DEA agents
Photo: CMG file photo
Photo: CMG file photo

Bull-rider turned ‘relentless’ drug kingpin gets prison time in Atlanta

The drug trafficking empire had speedboats, submarines, airplanes and, of course, trucks. That’s where Carlos Montemayor came in. He’d moved to the U.S. from Mexico and built a prominent trucking company, starting with legal freight for years — until he teamed up with Edgar Valdez-Villareal, the infamous kingpin known as La Barbie.

Nearly 20 years after the partnership began, Montemayor, 47, who served as Valdez-Villareal’s operations chief in America, is headed to federal prison, the U.S. Attorney’s Office in Atlanta announced Thursday. Judge Leigh Martin May sentenced Montemayor to 34 years in prison, followed by 10 years of supervised release, for cocaine trafficking and money laundering.

“Today’s sentencing of Carlos Montemayor is a victory for the citizens of this country,” said Robert J. Murphy, the Drug Enforcement Agency’s Atlanta leader.

Montemayor grew up the son of a restaurateur and a homemaker on a modest Mexican ranch, according to court records. As a teen, he raised show horses and rode bulls in the rodeo. By 18, he had a green card and moved with his wife from Nuevo Laredo, in the Mexican state of Tamaulipas, to Laredo, Texas, on the other side of the Rio Grande. He got a job at a trucking company, learned the business and, two years later, started his own.

He “was the embodiment of the American Dream,” prosecutors wrote in court papers.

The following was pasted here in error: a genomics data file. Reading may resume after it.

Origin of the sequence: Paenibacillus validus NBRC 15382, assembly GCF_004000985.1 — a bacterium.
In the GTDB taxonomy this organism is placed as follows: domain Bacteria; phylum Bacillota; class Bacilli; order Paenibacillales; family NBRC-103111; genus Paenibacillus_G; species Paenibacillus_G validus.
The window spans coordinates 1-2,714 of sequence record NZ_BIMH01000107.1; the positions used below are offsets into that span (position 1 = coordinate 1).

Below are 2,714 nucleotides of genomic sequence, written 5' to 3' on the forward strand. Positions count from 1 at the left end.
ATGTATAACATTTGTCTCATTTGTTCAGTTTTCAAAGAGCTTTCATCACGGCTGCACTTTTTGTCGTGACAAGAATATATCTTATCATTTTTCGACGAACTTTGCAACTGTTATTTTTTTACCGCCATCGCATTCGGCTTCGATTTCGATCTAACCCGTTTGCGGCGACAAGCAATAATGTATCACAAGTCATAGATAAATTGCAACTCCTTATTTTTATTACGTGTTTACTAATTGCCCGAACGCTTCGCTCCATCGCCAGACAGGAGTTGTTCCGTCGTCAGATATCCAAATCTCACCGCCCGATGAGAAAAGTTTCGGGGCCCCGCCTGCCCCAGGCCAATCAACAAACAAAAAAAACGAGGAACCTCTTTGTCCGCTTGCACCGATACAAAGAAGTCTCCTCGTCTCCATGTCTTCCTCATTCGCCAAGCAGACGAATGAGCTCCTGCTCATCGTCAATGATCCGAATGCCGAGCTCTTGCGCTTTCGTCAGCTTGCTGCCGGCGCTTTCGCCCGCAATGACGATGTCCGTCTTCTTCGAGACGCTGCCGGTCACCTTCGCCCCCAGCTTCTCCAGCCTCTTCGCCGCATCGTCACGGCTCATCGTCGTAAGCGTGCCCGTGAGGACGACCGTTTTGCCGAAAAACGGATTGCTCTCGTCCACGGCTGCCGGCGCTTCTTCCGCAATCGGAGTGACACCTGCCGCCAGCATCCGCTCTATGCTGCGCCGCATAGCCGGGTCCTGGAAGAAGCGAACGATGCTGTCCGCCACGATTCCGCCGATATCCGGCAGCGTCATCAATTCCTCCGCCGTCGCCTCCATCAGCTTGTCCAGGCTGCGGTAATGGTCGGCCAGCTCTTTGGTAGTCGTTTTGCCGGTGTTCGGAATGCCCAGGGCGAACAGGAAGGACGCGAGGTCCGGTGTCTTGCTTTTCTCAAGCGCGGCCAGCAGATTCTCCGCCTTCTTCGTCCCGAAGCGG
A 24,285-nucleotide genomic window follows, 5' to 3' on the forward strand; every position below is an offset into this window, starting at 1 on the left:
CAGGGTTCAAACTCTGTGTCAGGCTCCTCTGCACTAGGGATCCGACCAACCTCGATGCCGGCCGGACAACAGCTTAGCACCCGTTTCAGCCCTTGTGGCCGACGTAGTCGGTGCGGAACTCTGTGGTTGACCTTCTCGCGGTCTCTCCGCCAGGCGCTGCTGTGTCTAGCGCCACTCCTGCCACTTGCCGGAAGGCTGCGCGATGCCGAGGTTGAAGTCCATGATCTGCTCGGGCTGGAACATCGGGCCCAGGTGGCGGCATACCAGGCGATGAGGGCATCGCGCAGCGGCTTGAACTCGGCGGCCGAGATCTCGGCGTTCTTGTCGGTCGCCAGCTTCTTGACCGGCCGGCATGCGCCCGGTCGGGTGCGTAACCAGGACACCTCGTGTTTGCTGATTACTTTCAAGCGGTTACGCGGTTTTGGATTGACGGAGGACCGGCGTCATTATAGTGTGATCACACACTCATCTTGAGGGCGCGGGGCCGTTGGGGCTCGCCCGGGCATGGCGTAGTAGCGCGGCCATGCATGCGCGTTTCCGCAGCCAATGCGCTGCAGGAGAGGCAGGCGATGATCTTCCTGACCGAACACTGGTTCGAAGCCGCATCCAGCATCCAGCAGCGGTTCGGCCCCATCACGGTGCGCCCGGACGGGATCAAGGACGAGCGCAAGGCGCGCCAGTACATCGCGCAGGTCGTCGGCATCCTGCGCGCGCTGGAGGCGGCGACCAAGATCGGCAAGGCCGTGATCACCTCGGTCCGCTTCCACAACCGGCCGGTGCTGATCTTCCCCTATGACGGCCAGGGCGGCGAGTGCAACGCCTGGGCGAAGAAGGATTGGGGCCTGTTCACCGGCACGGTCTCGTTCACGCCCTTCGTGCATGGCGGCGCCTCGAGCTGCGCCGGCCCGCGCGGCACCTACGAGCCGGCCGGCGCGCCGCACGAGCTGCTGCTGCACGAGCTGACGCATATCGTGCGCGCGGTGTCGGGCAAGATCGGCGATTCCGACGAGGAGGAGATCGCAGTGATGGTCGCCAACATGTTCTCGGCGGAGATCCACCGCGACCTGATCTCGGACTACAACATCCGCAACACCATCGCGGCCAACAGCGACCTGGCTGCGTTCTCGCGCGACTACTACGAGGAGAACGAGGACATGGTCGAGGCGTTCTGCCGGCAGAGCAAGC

In 2002, Montemayor, who’d made $4 million in the past decade, decided he wanted more. He partnered with Valdez-Villareal, the brutal enforcer for the Sinaloa and Beltran-Leyva cartels, who is said to have once been the highest-ranking American-born member of a Mexican cartel. Valdez-Villareal, a former Texas high school football player, had plenty of cocaine from sources in Colombia. He didn’t have trucks and a distribution chain to deliver it to Americans.

Montemayor started moving as much as 300 kilograms of cocaine a week to stash houses in Atlanta, Memphis and other American cities, the feds said. He then trucked the cash the cocaine produced back to Mexico, sometimes as much as $1 million in a load.

Prosecutors say Montemayor wasn’t just running trucks. He also started buying his own cocaine from Colombia. And he helped Valdez-Villareal get into the good graces of a high-up cartel official. Montemayor bought a couple of show horses for the official, who liked the animals. He delivered them himself, along with a trainer.

As he made millions, Montemayor’s partner Valdez-Villareal was entangled in a bloody war with rivals in Mexico. Hundreds of people died and were kidnapped, according to the U.S. government. Some assassinations happened after Montemayor sent information to Valdez-Villareal on the targets, prosecutors said.

DEA agents eventually tapped Montemayor’s workers’ phones in Atlanta. Agents identified Montemayor and intercepted calls he was making to control the network from Mexico. Then they got to Valdez-Villareal and arrested both men in 2010.

They were extradited to the U.S. in 2015.

"La Barbie" is considered one of the world's most notorious, violent drug kingpins.

Valdez-Villareal pleaded guilty in 2016 and was sentenced in June 2018 to 49 years in prison.

Montemayor pleaded guilty in November. He is likely the most high-ranking drug trafficker ever sentenced in U.S. District Court in Atlanta, except for Valdez-Villareal.

“And he occupies that infamous position not because he was forced into illegal activities, made some bad decisions, or needed money,” prosecutors wrote in a sentencing memo to the judge. “One only achieves that level of criminal success through a conscious decision to live a life of crime and a dogged pursuit of that goal with relentless dedication, ambition and hard work.”

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